As a male writer in New York City, I’ve come across no shortage of women-scribes who aspire to be the Carrie Bradshaw of urban media. The seductive lifestyle of record release parties, open-bar velvet rope events and celebrity sightings has drawn plenty of talented ladies into “The Industry”. Before marrying six years ago, I even fell in love with a few of these starry-eyed sisters. My fellow Aidans and Mr. Bigs never seem to share our own stories of love, sex and city life; instead, our voices are typically relegated to the locker-room topics of politics, music and sports. “Common Sensual” breaks that silenceListen up if you dare.

I mentored a writer named “Layla” who once vented to me about a guy trying to take her from behind their first time in the bedroom. He sorta shoulda built up to that, she complained. That was ten years ago, before the broadband Internet omnipresence of free pornography. Nowadays, it seems that a new suitor with a bootylicious appetite would be the least of Layla’s problems.

Last month in GQ magazine, Siobhan Rosen wrote: “Porn used to be the poor man’s substitute for sex; now the latter has to be gussied up with facials and ball gags and D-grade dialogue to be even half as enticing as porn.” The relatively recent popularity of books like Mr. Marcus’s The Porn Star Guide to Great Sex and Jenna Jameson’s How to Make Love Like a Porn Star prove that it’s not enough to switch from the bed to the couch for a change of pace anymore. (Was it ever really though?) For better or worse, the adult film industry has pushed the boundaries of what’s expected between the sheets.

As a junior-high virgin, somewhere around Michael Jackson’s moonwalk on Motown 25 and his infamous Pepsi commercial, I saw my first “porno.” A boy in class had found his dad’s hidden stash of blue Betamax tapes and at lunchtime, three or four of us went to this latchkey kid’s place for pizza, and freaked out to Vanessa del Rio, Heather Hunter and whoever else doing things previously left up to our youthful imaginations. In 2012 you’d be hard-pressed to find a 13-year-old who hasn’t seen Two Girls One Cup (please don’t google it) and all other kinds of sex clips off the ’net. Oakland MC Too Short recently caused controversy by coaching boys on performing a sex act on young girls, but the real scandal is that they probably don’t need the instruction. They’re way ahead of him.

From Betamax to DVDs, from behind paywalls to completely free liberation, XXX material is now instantly accessible nearly everywhere. Its ubiquity was bound to change our tastes. The GQ writer protested about new boyfriends asking to orgasm all over her body way early in the game, and all sorts of demeaning slutty talk new lovers learned from adult-movie stars like Max Hardcore. With a pornographic backdrop the new normal of male sex ed, we don’t consider hardly anything taboo anymore. Ménages à trois weren’t that uncommon in the 1990s New York City of my twenties (more on that in another column); you could even stumble upon an orgy if you were lucky. But if everyone is a freak—and these days, almost everybody claims to be—then nobody is.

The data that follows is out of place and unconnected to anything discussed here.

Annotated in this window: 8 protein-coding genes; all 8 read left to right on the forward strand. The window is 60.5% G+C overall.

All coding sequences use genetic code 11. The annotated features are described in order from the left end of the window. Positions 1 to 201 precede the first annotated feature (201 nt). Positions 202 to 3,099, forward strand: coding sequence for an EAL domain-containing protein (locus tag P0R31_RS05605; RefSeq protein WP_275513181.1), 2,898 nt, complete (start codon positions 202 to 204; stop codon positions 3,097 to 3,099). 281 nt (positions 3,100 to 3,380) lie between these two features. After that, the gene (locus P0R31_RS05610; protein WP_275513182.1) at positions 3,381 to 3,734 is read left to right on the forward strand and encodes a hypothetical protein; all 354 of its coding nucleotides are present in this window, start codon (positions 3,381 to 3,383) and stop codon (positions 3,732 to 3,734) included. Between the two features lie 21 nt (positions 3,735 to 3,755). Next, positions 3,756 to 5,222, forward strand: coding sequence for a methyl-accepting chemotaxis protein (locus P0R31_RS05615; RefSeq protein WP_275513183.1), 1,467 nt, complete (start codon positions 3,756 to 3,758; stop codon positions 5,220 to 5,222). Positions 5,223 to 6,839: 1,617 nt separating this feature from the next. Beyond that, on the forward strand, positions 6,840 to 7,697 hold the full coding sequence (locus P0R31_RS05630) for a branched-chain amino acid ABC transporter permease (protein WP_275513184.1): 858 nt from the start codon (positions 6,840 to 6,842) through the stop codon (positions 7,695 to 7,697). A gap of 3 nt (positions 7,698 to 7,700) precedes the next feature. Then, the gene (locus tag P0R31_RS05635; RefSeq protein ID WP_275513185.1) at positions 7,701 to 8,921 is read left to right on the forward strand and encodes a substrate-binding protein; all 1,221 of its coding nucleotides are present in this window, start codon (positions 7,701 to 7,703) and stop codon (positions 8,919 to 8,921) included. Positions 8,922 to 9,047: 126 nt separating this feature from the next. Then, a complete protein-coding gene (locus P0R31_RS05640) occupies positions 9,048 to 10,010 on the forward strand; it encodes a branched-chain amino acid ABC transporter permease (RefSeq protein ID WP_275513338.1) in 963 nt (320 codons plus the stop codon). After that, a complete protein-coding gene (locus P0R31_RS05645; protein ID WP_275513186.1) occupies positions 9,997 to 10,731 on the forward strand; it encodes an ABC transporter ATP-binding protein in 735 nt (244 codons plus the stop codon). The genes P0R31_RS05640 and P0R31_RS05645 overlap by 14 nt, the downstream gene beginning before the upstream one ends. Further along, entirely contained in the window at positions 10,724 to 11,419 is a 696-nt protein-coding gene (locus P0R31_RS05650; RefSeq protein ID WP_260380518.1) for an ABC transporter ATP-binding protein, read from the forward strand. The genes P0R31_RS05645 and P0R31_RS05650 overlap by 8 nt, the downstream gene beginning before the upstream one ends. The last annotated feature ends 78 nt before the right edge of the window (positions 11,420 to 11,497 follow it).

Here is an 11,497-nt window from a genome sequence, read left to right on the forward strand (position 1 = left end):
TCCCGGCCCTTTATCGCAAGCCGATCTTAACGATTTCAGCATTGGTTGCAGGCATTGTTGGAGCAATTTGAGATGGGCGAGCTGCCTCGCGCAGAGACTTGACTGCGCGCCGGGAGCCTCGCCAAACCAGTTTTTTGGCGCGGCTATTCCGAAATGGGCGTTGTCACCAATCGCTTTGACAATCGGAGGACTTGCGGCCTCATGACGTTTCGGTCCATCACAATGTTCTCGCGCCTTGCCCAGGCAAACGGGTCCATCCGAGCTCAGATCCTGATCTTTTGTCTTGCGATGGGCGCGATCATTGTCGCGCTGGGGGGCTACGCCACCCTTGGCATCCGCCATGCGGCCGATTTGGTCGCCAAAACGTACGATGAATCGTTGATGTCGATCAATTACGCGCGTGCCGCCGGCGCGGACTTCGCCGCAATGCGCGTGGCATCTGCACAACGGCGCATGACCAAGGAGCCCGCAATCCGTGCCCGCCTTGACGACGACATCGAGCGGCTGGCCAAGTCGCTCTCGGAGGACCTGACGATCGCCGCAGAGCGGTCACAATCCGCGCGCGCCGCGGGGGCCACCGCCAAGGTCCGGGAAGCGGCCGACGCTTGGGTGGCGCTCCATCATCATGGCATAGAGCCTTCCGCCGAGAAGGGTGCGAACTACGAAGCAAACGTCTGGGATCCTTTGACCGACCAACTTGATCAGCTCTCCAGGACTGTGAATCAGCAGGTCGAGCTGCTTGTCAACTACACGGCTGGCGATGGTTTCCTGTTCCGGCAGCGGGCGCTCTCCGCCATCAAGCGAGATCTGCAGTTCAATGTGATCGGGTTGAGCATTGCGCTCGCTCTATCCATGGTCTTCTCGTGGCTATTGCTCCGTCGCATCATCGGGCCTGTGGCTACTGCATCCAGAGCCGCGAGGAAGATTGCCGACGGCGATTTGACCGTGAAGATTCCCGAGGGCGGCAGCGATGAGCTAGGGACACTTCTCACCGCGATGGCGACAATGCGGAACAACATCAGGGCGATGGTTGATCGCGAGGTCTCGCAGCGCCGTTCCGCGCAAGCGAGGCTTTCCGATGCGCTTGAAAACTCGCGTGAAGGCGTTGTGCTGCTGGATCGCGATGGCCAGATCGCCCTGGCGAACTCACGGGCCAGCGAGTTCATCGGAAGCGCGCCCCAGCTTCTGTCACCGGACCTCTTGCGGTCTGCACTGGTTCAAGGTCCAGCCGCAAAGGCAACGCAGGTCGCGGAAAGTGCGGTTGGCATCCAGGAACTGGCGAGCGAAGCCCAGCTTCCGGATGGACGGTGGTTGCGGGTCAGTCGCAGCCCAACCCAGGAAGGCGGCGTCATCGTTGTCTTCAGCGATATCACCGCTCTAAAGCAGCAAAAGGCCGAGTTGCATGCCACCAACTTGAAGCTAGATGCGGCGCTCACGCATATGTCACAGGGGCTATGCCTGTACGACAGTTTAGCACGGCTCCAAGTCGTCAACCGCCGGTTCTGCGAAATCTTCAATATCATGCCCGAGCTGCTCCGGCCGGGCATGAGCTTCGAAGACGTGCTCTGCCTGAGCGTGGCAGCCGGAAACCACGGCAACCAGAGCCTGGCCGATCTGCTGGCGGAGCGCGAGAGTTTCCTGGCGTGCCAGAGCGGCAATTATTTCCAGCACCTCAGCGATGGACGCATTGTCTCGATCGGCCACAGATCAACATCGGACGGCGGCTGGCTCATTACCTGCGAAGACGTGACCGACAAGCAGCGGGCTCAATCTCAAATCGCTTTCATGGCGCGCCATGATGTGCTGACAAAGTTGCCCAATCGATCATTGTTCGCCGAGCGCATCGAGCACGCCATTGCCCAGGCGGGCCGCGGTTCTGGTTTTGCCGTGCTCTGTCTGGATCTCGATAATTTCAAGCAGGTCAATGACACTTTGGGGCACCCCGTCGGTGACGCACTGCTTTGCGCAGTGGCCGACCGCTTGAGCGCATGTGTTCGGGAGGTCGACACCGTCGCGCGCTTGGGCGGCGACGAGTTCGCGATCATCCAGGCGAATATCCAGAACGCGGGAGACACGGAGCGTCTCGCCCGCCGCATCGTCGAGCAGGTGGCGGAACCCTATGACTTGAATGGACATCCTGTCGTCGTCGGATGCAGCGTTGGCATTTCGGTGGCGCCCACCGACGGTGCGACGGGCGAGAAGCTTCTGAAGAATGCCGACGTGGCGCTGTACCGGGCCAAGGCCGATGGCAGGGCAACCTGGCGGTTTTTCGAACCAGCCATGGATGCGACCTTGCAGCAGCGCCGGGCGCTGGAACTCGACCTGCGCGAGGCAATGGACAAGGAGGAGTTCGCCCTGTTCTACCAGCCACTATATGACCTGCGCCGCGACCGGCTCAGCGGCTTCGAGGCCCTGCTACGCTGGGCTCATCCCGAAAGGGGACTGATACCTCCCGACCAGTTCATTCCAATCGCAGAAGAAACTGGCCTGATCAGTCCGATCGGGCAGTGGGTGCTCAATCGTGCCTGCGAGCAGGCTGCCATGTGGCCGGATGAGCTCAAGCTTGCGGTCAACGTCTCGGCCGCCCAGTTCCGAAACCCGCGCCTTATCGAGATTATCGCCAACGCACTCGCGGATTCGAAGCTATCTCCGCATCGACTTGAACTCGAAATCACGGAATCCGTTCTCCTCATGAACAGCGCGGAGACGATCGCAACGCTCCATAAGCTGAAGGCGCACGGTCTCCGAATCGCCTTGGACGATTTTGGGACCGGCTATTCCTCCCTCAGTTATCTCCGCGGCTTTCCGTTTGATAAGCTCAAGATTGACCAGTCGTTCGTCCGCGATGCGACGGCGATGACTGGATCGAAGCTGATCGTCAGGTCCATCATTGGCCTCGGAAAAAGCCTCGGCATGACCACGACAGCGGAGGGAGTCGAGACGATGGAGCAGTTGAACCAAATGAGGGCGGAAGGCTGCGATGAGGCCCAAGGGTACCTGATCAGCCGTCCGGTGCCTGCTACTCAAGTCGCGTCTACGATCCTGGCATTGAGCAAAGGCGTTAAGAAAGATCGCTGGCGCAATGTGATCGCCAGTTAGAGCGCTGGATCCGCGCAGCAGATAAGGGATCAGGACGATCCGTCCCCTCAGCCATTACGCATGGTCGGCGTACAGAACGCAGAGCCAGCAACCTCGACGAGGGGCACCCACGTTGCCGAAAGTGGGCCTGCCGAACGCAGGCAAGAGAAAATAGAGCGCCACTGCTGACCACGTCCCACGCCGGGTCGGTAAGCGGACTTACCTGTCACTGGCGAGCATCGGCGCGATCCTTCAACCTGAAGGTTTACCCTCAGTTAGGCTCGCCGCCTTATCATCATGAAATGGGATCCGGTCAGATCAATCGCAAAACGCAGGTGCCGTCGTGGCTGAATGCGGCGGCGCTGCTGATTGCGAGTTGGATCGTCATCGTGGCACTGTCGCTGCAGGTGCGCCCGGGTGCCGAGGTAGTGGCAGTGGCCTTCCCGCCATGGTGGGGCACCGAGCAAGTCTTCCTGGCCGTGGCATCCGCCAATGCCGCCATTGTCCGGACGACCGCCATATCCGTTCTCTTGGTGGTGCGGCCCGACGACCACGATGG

When it comes to outré sex, a generation gap of mores is always at play. During the time I was a teenager reading my pop’s Troy Conway erotica novels, Vanessa Williams and Madonna appearing in Playboy threatened to ruin their careers (and in my dad’s time, maybe Marilyn Monroe in Playboy was the big deal, or the James Bond nemesis Pussy Galore from Goldfinger.) In the ’00s, we’ve seen leaked images of Rihanna’s breasts, Britney Spears’s crotch and more with no repercussions for them at all. Today’s teens have seen Paris Hilton, Kim Kardashian and Pamela Anderson give blowjobs and watched their careers blow up even bigger. Nothing’s shocking, not anymore. And so when men impolitely ask women to swallow on the third or fourth date, how appalling or surprising is it really?

In the interest of TMI, Zoë used to like to rub it in, so to speak. And Epiphany loved for me to go drilling for oil on the moon (google that). But I was already in committed relationships with them, and none of that naughty behavior went down in the earliest days of our dating. Has porn killed the mystery of slowly, eventually exploring the outer limits of sex with our partners?

How has the easy access to porn and the widened acceptance of “shocking” sex acts changed the game for lovers? Is ‘sexy’ losing its sexy because its just too easy to find? Speak! 

Miles Marshall Lewis is a writer, editor and bohemian b-boy in New York City. Check him out on Facebook, follow him on Twitter:@furthermucker and visit his personal site